Statistics say that over 8 million Americans have some form of an eating disorder. Eating disorders are most prevalent in women, with seven million sufferers – one million are men. Out of all the documented and treatable illnesses, eating disorders are classified as the most fatal. Worse still, only one in ten people will seek treatment for their eating disorder – mostly due to shame, but also because their disorder deludes them into thinking that what they are doing is okay. Eating disorders are especially devastating, with the highest mortality rate, in young women between the ages of 15 to 24 years old. Knowing the signs and habits of someone with an eating disorder is the first defense in successfully treating them. Here are 5 signs that your teenage daughter has an eating disorder.
- One of the biggest signs that your teenage daughter might have an eating disorder is if she refuses to eat meals with other people. If you notice that she is avoiding eating dinner with the family, it might be a sign of shame in showing other people the amount of food she is eating. You might also notice that your daughter is avoiding eating lunch with other students at school or canceling plans to eat out with friends.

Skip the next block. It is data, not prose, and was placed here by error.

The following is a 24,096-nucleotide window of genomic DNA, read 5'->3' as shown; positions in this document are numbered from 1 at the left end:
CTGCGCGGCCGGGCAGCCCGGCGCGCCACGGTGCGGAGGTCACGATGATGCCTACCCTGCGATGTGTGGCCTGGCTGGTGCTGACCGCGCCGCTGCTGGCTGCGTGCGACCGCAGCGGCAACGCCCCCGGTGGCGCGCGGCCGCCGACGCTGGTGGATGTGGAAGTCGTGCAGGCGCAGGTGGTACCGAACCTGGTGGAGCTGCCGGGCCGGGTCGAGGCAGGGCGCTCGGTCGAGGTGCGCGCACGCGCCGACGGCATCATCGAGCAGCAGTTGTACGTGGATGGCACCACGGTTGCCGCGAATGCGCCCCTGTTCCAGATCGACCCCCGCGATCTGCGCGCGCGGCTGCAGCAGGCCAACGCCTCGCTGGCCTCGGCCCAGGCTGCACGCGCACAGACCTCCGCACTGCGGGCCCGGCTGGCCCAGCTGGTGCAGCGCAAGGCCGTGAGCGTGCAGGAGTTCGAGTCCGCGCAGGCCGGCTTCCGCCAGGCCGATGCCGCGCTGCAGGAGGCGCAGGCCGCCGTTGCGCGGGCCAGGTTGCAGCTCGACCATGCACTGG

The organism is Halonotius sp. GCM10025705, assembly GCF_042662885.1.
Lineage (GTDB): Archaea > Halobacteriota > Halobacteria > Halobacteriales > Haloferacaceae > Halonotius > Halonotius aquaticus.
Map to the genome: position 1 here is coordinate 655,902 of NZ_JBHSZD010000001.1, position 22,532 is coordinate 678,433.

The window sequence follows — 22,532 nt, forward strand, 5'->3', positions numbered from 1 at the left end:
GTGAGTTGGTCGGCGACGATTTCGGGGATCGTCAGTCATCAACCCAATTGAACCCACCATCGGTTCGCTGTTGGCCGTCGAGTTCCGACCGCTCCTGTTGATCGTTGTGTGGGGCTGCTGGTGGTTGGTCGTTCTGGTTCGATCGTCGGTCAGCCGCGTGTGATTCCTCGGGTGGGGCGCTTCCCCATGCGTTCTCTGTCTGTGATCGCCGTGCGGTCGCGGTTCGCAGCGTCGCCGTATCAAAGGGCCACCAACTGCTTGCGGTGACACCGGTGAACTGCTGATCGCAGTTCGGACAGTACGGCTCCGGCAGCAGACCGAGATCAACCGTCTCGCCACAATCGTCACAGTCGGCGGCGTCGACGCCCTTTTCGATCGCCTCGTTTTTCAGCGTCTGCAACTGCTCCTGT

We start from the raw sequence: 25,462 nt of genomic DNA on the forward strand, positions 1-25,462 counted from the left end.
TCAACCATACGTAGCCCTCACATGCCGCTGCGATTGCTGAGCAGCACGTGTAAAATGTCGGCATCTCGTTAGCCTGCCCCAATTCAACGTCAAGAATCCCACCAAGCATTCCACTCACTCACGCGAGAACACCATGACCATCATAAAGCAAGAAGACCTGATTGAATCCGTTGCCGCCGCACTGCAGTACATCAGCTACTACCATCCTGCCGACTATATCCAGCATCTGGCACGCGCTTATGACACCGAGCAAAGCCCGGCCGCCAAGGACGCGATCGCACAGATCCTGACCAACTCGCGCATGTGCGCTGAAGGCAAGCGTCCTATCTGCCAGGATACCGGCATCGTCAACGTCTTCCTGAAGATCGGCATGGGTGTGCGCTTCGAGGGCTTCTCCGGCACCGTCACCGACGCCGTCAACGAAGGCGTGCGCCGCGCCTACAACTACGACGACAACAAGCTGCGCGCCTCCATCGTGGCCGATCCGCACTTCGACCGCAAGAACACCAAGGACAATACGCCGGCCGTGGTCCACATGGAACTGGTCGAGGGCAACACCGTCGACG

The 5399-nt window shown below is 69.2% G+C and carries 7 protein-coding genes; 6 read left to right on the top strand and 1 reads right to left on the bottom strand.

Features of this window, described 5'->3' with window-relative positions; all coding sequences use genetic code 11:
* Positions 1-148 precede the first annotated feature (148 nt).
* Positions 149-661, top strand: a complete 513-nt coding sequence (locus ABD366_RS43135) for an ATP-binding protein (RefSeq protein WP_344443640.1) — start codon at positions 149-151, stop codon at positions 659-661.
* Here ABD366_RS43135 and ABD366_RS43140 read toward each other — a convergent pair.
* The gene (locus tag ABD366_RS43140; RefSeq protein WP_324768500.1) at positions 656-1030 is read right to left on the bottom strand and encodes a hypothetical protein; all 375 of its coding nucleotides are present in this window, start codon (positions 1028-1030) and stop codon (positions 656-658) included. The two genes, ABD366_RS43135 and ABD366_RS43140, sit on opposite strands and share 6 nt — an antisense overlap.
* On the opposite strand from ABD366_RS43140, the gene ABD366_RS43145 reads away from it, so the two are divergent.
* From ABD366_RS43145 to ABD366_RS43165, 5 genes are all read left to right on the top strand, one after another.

- Another big sign that your teenage daughter might have some form of eating disorder, specifically bulimia, is if you find food stashed in strange places in her room. If you find any kind of meals stored away in Tupperware or tin foil in her closet, under her bed, or even under her covers, it might be a sign that she is binge eating and subsequently purging. When said food is found, there is typically an emotional breakdown caused by the embarrassment of being caught.
- Embarrassment and depression is also another symptom of an eating disorder. You might want to look into an eating disorder treatment program if you find that your daughter is feeling a certain amount of guilt, shame, anxiety or depression. Young women with eating disorders find that eating any amount of food will lead them to have any number of these feelings.
- You might also find that your daughter might be overly dramatic or histrionic. One of the biggest ways people with eating disorders cope with their compulsions is by causing unwanted drama. This drama will distract them from their unwanted and unpleasant feelings of guilt and shame.
- Also, over eating is one of the most prevalent types of eating disorders. If you notice that your daughter is using food to cope with anxiety or stress, it may be a sign that she is compulsively eating. Emotional eating can be a vicious cycle for many young women, because the weight gained from compulsive eating can further fuel their stress. If you are starting to notice patterns that your daughter is finding too much solace and comfort in food, it might be time to talk to the family specialist to see what your options are to help her.